Gov't to fund web access for low-income families

The prime minister has outlined a £300m programme which will see the government provide broadband connections, software and computers for children in low income and jobless families

Nearly every family in the UK is to have access to broadband at home under plans laid out by prime minister Gordon Brown.

In his keynote speech at the Labour Party Conference on Tuesday, Brown outlined a £300m programme which will see the government pay for broadband connections, software and computers for all children aged between seven and 19 in low income and jobless families.

The scheme will be rolled out from this November with around one million households entitled to a home-access voucher over the next three years.

Brown said in the speech: "We want to enable all families to use the internet to link back to their children's school — and so [schools minister] Jim Knight is announcing that we will fund over a million extra families to get online, on the way to our ambition of Britain leading the world with more of our people than any other major economy able to access the internet and broadband."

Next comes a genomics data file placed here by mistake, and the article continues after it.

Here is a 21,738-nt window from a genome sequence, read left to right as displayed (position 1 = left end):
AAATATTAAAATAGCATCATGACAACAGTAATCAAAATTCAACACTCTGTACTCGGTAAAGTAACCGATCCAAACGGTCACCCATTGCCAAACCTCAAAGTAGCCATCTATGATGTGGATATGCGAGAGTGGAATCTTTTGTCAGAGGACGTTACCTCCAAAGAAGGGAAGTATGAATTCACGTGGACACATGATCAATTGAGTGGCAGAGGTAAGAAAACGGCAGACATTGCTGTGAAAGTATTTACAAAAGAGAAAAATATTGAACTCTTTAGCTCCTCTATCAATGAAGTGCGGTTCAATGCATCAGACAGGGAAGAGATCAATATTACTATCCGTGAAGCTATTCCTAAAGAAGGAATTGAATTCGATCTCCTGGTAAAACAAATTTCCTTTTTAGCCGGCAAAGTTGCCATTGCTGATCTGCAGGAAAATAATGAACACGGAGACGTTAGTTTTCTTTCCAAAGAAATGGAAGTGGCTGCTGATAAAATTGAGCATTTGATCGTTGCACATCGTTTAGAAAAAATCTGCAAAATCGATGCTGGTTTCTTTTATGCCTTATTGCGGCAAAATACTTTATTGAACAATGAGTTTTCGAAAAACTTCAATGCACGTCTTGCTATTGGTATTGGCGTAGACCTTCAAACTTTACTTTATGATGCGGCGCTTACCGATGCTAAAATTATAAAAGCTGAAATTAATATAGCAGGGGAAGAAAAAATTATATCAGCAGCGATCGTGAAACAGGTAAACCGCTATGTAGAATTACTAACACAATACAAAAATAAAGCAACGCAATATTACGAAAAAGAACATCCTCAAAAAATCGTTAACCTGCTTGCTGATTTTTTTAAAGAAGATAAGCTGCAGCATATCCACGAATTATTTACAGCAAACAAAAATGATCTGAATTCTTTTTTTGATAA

Currently, around one-third of all UK homes are without a web connection.

Knight said in a statement: "Home access to ICT has educational, economic and social benefits. In fact it is now clear that pupils without internet access are at a disadvantage to their peers.

"Home access is increasingly becoming an essential part of a good education and having a computer with internet access should be seen as equally essential as having a school bag, a uniform or a pen and paper."

A recent report by the Office for National Statistics found children with home broadband typically achieve better GCSE results.


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